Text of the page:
Start-up airline Air Belgium announced on Wednesday that it aims to launch its first route in March 2018 between Brussels and Hong Kong.
An exact date for the route’s launch has yet to be announced, along with its schedule, and the airline is still in the process of finalising its operating licenses. Bookings are not currently available, though the airline expects to launch booking facilities by the end of this month.
The route will depart from Brussels South Charleroi Airport rather than the larger Brussels Airport, and will fly into Hong Kong International Airport. Discussing the airline’s choice of home base, Air Belgium CEO, Niky Terzakis, cited the airport’s “very successful development and commitment to major investments and improvements of its infrastructures” as key factors behind the decision.
“The airport is well established and attracts millions of visitors among which 60 per cent are international passengers and 31 per cent are business travellers,” Terzakis added.
Air Belgium’s fleet is initially set to comprise four Airbus A340 aircraft, with deliveries set to begin in the middle of this month. The nascent airline intends to use these aircraft to also launch flights to destinations in mainland China later this year.
The aircraft will offer three classes – business class, a “premium class” and economy, according to the airline’s seat plan on its website. Business class will have 18 seats across four rows alternating between a 2-2-1 and a 1-2-1 layout, meaning two of the seats won’t have direct aisle access. Seats will be able to recline to a fully flat 79-inch (2-metre) bed, with a width of 21.5 inches. Other facilities include a 10.2-inch by 6.1-inch seat-back in-flight entertainment (IFE) screen, in-seat power points, bedding and welcome drinks.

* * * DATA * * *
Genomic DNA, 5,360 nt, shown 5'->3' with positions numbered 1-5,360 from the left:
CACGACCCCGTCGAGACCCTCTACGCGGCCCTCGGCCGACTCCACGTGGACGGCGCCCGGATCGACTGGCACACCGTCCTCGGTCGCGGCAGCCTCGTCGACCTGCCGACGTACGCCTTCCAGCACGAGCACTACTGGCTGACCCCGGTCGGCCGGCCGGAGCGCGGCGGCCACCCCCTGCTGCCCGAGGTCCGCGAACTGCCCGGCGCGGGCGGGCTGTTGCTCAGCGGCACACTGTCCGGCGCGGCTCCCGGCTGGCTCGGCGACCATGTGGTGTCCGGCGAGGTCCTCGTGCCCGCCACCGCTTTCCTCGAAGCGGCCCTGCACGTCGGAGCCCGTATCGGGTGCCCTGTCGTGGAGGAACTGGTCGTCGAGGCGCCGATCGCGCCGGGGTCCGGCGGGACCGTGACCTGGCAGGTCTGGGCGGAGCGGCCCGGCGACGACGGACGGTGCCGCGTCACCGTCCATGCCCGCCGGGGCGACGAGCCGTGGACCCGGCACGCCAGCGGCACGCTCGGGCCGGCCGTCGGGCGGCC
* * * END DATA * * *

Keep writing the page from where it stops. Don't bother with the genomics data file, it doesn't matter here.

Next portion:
The “premium class” cabin is situated just behind the business class section separated by a dividing wall. These 21 seats will be configured in a 2-3-2 layout with each offering a 36-inch pitch, a recline of 18 degrees and a 20.1-inch width. Passengers will have access to IFE systems, though won’t have in-seat power access.
Meanwhile, the economy class cabin is laid out 2-4-2 with 31 inches of pitch, 18 inches of width and a nine-degree recline for each seat. Similar to premium economy, passengers will have access to IFE systems but won’t have in-seat power supply.
Air Belgium is marketing itself as an airline specifically for long-distance flights – the A340 is a long-range, four-engine aircraft, though due to its high fuel consumption has become less popular among airlines in recent years compared to more fuel-efficient aircraft such as the newer A350-900.
A number of airlines currently have their eyes on routes between Greater China and Brussels. Mainland Chinese carrier Hainan Airlines launched flights to the Belgian capital from Shanghai in October last year and plans to begin flying to the city from Shenzhen on March 20, 2018.
Hong Kong’s flag carrier, Cathay Pacific, is also set to launch non-stop flights to Brussels on March 25 this year, using its A350-900 aircraft.
Brussels South Charleroi Airport is in the process of developing a new premium terminal at the current Terminal Sud (Executive Aviation Terminal), set to begin construction at the end of May this year, specifically intended to cater to business and premium class travellers. A full-service Business Lounge will also be available for travellers.